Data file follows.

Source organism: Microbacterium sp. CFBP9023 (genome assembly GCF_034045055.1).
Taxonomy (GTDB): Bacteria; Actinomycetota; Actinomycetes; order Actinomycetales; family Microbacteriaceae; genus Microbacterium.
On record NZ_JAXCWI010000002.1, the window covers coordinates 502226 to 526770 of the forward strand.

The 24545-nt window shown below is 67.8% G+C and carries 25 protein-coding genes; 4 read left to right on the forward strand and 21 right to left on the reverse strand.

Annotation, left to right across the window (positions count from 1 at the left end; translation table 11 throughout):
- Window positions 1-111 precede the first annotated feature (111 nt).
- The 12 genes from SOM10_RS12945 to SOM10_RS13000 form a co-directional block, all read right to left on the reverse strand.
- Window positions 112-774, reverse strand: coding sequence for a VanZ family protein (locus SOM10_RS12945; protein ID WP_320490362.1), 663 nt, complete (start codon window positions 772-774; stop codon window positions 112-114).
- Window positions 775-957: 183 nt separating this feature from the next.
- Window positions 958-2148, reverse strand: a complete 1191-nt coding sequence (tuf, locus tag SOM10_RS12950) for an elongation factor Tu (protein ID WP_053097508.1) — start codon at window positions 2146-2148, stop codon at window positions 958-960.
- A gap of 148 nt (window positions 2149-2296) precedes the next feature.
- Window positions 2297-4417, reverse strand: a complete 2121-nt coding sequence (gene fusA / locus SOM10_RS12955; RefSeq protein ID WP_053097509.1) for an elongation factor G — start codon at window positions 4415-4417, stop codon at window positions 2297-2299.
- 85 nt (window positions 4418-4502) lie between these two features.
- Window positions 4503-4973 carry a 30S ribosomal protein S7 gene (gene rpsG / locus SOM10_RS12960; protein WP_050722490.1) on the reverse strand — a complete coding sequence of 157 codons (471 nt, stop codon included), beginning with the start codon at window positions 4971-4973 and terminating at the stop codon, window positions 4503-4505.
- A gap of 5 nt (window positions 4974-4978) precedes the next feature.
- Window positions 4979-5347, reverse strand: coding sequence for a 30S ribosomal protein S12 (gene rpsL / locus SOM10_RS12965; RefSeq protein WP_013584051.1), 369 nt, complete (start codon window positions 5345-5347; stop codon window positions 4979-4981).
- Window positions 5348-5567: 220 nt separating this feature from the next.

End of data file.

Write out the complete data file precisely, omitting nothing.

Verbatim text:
Source organism: Microbacterium sp. CFBP9023 (genome assembly GCF_034045055.1).
Taxonomy (GTDB): Bacteria; Actinomycetota; Actinomycetes; order Actinomycetales; family Microbacteriaceae; genus Microbacterium.
On record NZ_JAXCWI010000002.1, the window covers coordinates 502226 to 526770 of the forward strand.

The 24545-nt window shown below is 67.8% G+C and carries 25 protein-coding genes; 4 read left to right on the forward strand and 21 right to left on the reverse strand.

Annotation, left to right across the window (positions count from 1 at the left end; translation table 11 throughout):
- Window positions 1-111 precede the first annotated feature (111 nt).
- The 12 genes from SOM10_RS12945 to SOM10_RS13000 form a co-directional block, all read right to left on the reverse strand.
- Window positions 112-774, reverse strand: coding sequence for a VanZ family protein (locus SOM10_RS12945; protein ID WP_320490362.1), 663 nt, complete (start codon window positions 772-774; stop codon window positions 112-114).
- Window positions 775-957: 183 nt separating this feature from the next.
- Window positions 958-2148, reverse strand: a complete 1191-nt coding sequence (tuf, locus tag SOM10_RS12950) for an elongation factor Tu (protein ID WP_053097508.1) — start codon at window positions 2146-2148, stop codon at window positions 958-960.
- A gap of 148 nt (window positions 2149-2296) precedes the next feature.
- Window positions 2297-4417, reverse strand: a complete 2121-nt coding sequence (gene fusA / locus SOM10_RS12955; RefSeq protein ID WP_053097509.1) for an elongation factor G — start codon at window positions 4415-4417, stop codon at window positions 2297-2299.
- 85 nt (window positions 4418-4502) lie between these two features.
- Window positions 4503-4973 carry a 30S ribosomal protein S7 gene (gene rpsG / locus SOM10_RS12960; protein WP_050722490.1) on the reverse strand — a complete coding sequence of 157 codons (471 nt, stop codon included), beginning with the start codon at window positions 4971-4973 and terminating at the stop codon, window positions 4503-4505.
- A gap of 5 nt (window positions 4974-4978) precedes the next feature.
- Window positions 4979-5347, reverse strand: coding sequence for a 30S ribosomal protein S12 (gene rpsL / locus SOM10_RS12965; RefSeq protein WP_013584051.1), 369 nt, complete (start codon window positions 5345-5347; stop codon window positions 4979-4981).
- Window positions 5348-5567: 220 nt separating this feature from the next.